The 50% renewable target

The 50% renewable target

Industry body Scottish Renewables recently submitted its response to the consultation on Scotland’s draft Energy Strategy, as well as its response to the government’s draft Onshore Wind Policy Statement.

In their response they stated that the draft Energy Strategy shows an ambitious vision for the country’s future energy system but ministers need to back it up with “clear actions.”

Within the draft Energy Strategy, originally released in April, the government set out a target of half of all energy used should be generated from renewable sources. While the new targets have been welcomed by Scottish Renewables, Lindsay Roberts, senior policy manager said it is “imperative” that the government provides “clear action plans” to show how these changes can be achieved.

“That certainty – particularly in the heat sector, which faces significant challenges – would provide confidence in market opportunities and help stimulate the private sector investments required for the targets to be met,” she said.

Concerning Onshore Wind, the industry body said it promotes further onshore wind development as “central to achieving our climate change targets at the lowest cost”. It also highlighted key areas where the Scottish Government could affect cost reductions and further facilitate a route to market for the technology, particularly in relation to the planning regime.

Scottish Renewables also highlighted other key areas in the draft Energy Strategy including;

The Scottish Government maximising the use of the devolved policy levers it has available – such as planning, public procurement, building standards, business rates, innovation and project funding – to deliver the Strategy’s aims

The Energy Strategy to target the installation of more than double current levels of renewable energy capacity by 2030, describing this as “a low-regrets option

The introduction of further targets setting out the proportion of heat to be delivered from renewable and low-carbon sources

Support for a refresh of the Scottish Government’s existing transport strategy to maximise the electrification and decarbonisation of the transport system.

Ms Roberts said: “The creation of a 2030 50% ‘all-energy’ target was suggested by Scottish Renewables in our manifesto for last year’s Scottish Parliament election and is supported by all parties in the Scottish Parliament.

“Including that target in the final Energy Strategy would ensure that renewables can play a key role in meeting our climate change targets while maximising the jobs and investment that our sector can bring to Scotland.

“Our response to the consultation also calls for a renewed focus on the decarbonisation of heat and transport – which are crucial if we are to meet our climate change goals – as well as the need to maximise our green energy generation capacity to help deliver this.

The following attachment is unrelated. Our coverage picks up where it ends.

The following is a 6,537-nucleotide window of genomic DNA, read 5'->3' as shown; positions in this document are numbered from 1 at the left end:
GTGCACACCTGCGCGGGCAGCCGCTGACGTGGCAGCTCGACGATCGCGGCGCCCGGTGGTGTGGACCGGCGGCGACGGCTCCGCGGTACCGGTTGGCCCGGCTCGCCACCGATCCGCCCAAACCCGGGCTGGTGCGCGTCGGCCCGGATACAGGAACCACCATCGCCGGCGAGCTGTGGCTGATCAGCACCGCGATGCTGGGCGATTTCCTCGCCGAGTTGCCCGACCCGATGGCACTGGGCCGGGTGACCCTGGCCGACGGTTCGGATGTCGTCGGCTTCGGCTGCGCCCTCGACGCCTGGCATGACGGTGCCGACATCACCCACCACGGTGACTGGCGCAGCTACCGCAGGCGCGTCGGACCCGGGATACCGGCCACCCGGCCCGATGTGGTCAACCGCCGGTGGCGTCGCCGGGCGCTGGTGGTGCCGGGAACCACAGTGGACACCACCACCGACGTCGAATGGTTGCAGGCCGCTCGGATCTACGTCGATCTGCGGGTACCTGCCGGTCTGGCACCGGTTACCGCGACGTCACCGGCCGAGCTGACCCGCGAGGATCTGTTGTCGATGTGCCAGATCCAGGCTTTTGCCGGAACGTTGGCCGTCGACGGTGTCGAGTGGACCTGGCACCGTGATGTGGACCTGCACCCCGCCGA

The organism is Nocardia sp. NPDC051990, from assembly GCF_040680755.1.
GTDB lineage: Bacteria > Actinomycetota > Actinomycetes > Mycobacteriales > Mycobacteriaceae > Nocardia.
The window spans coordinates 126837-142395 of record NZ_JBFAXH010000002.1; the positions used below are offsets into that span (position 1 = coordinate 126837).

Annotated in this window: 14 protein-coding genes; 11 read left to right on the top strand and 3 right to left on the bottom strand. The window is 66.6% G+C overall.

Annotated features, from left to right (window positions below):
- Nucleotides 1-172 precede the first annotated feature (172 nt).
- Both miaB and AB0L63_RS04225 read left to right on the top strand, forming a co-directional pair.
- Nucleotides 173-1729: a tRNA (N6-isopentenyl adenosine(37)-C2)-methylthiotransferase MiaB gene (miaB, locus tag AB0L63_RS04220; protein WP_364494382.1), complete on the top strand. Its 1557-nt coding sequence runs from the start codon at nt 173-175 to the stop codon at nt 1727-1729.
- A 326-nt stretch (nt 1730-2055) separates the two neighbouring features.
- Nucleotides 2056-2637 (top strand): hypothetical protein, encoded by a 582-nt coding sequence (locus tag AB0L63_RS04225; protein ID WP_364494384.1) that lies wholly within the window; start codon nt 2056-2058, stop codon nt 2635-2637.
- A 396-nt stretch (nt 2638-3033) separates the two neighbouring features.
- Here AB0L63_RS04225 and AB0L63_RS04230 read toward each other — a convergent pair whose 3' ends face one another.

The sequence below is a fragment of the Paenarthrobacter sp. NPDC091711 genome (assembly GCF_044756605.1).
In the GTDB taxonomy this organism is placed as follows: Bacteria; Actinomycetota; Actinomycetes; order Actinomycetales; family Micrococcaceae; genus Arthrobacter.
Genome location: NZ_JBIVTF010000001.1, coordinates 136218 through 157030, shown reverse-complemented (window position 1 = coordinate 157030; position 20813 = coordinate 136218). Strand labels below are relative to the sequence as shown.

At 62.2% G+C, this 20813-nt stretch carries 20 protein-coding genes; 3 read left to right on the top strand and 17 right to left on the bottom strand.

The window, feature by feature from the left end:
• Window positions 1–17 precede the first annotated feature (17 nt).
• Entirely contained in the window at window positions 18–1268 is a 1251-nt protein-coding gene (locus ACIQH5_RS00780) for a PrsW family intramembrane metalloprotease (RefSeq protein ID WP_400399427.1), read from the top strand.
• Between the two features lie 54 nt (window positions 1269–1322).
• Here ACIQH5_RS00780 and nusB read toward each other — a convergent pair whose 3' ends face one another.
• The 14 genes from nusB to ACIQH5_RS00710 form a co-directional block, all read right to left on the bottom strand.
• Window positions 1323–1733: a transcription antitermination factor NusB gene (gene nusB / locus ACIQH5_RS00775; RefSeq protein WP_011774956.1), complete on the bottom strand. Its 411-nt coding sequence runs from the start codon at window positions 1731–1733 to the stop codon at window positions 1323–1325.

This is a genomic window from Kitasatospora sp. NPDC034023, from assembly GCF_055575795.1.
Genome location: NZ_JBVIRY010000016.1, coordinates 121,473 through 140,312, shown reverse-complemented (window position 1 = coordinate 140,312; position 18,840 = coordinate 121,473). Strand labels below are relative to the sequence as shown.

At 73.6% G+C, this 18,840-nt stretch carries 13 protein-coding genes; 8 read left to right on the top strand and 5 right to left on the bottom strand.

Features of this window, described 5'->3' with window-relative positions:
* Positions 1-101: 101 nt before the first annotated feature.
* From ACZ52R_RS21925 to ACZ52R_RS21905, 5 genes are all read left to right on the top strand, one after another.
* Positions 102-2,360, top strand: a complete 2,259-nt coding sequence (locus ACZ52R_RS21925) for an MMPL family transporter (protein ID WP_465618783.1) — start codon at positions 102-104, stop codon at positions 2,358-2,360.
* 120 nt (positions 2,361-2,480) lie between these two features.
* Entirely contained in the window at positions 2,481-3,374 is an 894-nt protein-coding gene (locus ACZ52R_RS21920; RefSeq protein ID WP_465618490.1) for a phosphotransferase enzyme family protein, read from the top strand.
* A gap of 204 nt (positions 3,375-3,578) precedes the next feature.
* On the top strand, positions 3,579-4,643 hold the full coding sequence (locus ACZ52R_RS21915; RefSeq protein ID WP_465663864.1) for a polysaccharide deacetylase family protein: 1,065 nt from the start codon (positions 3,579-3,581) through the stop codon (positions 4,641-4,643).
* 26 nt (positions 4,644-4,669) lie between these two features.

“We now look forward to seeing more detail on how the strategy will be delivered in practice and working with the Scottish Government on our joint aims for the future of Scotland’s energy sector.”

With the consultation period for the draft Energy Strategy coming to a close its timing could not have been planned better with National Grid announcement that renewable sources of energy have generated more electricity than coal and gas in the UK for the first time.

They announced that on Wednesday (7th of June) power from wind, solar, hydro and wood pellet burning supplied 50.7% of all UK energy. With the addition of nuclear, low carbon sources were producing 72.1% of electricity in the UK by mid-afternoon.

The weather at the time was the perfect combination for renewable energy generation with it being both sunny and windy. Similar weather patterns throughout Northern Europe have meant records for wind power being set across the region.

The National Grid, the body that owns and manages the power supply around the UK, tweeted: “For the first time ever this lunchtime wind, nuclear and solar were all generating more than both gas and coal combined.” At the time of Wednesday’s record, 1% of demand was met by storage.

“It’s a sign of how things are changing – coal is coming off and renewables are growing,” said Maf Smith, the deputy chief executive of trade body RenewableUK.

To achieve 50% of all energy generated from renewable sources is fantastic and we congratulate all that were involved to reach this milestone. However as noted above there has been a perfect combination of records which brought us to this point this week.

In order to maintain this level of generation more must be done in terms of new policies and projects. This is where we agree with Scottish Renewables proposals and hope that the government takes heed in terms of what is required.

With energy storage set to expand quickly over the coming months and years the opportunity for renewable energy to establish itself as the consistent number one provider of energy in the UK is very real. We just need both government and industry driving in the same direction and an unending supply of clean energy can be realised for all.

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